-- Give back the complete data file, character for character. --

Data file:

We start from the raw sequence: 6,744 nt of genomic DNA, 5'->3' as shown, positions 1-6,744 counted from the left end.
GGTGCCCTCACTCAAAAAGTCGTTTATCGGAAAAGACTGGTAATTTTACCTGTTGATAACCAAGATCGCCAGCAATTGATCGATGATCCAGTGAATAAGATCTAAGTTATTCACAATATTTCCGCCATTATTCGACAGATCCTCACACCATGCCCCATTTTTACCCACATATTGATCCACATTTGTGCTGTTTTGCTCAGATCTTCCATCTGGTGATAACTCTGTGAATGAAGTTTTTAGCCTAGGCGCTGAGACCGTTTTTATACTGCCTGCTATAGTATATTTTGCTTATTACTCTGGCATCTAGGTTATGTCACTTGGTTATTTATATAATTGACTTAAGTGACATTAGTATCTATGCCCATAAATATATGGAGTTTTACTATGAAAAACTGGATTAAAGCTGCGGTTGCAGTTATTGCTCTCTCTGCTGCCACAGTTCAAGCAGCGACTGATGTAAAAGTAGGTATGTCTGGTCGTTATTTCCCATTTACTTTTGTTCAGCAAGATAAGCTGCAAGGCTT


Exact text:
We start from the raw sequence: 6,744 nt of genomic DNA, 5'->3' as shown, positions 1-6,744 counted from the left end.
GGTGCCCTCACTCAAAAAGTCGTTTATCGGAAAAGACTGGTAATTTTACCTGTTGATAACCAAGATCGCCAGCAATTGATCGATGATCCAGTGAATAAGATCTAAGTTATTCACAATATTTCCGCCATTATTCGACAGATCCTCACACCATGCCCCATTTTTACCCACATATTGATCCACATTTGTGCTGTTTTGCTCAGATCTTCCATCTGGTGATAACTCTGTGAATGAAGTTTTTAGCCTAGGCGCTGAGACCGTTTTTATACTGCCTGCTATAGTATATTTTGCTTATTACTCTGGCATCTAGGTTATGTCACTTGGTTATTTATATAATTGACTTAAGTGACATTAGTATCTATGCCCATAAATATATGGAGTTTTACTATGAAAAACTGGATTAAAGCTGCGGTTGCAGTTATTGCTCTCTCTGCTGCCACAGTTCAAGCAGCGACTGATGTAAAAGTAGGTATGTCTGGTCGTTATTTCCCATTTACTTTTGTTCAGCAAGATAAGCTGCAAGGCTT